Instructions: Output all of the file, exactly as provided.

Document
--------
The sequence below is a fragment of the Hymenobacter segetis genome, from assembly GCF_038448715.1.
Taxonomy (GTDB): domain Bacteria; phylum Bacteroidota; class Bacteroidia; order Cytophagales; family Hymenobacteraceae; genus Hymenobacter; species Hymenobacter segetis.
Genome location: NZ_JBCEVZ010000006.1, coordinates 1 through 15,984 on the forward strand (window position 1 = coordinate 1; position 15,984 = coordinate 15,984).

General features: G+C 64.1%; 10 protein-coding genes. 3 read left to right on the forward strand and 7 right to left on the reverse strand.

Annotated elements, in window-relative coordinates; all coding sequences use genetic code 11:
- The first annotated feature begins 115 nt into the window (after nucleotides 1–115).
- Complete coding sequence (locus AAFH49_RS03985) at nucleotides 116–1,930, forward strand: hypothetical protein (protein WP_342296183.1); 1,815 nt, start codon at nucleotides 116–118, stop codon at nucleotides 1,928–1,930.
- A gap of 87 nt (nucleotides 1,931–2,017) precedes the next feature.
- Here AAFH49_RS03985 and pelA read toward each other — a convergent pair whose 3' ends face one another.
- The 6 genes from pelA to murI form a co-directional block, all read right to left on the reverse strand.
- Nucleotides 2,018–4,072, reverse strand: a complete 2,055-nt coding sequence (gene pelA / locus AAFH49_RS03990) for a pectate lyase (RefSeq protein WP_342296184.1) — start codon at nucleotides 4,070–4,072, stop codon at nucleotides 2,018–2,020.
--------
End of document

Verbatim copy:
The sequence below is a fragment of the Hymenobacter segetis genome, from assembly GCF_038448715.1.
Taxonomy (GTDB): domain Bacteria; phylum Bacteroidota; class Bacteroidia; order Cytophagales; family Hymenobacteraceae; genus Hymenobacter; species Hymenobacter segetis.
Genome location: NZ_JBCEVZ010000006.1, coordinates 1 through 15,984 on the forward strand (window position 1 = coordinate 1; position 15,984 = coordinate 15,984).

General features: G+C 64.1%; 10 protein-coding genes. 3 read left to right on the forward strand and 7 right to left on the reverse strand.

Annotated elements, in window-relative coordinates; all coding sequences use genetic code 11:
- The first annotated feature begins 115 nt into the window (after nucleotides 1–115).
- Complete coding sequence (locus AAFH49_RS03985) at nucleotides 116–1,930, forward strand: hypothetical protein (protein WP_342296183.1); 1,815 nt, start codon at nucleotides 116–118, stop codon at nucleotides 1,928–1,930.
- A gap of 87 nt (nucleotides 1,931–2,017) precedes the next feature.
- Here AAFH49_RS03985 and pelA read toward each other — a convergent pair whose 3' ends face one another.
- The 6 genes from pelA to murI form a co-directional block, all read right to left on the reverse strand.
- Nucleotides 2,018–4,072, reverse strand: a complete 2,055-nt coding sequence (gene pelA / locus AAFH49_RS03990) for a pectate lyase (RefSeq protein WP_342296184.1) — start codon at nucleotides 4,070–4,072, stop codon at nucleotides 2,018–2,020.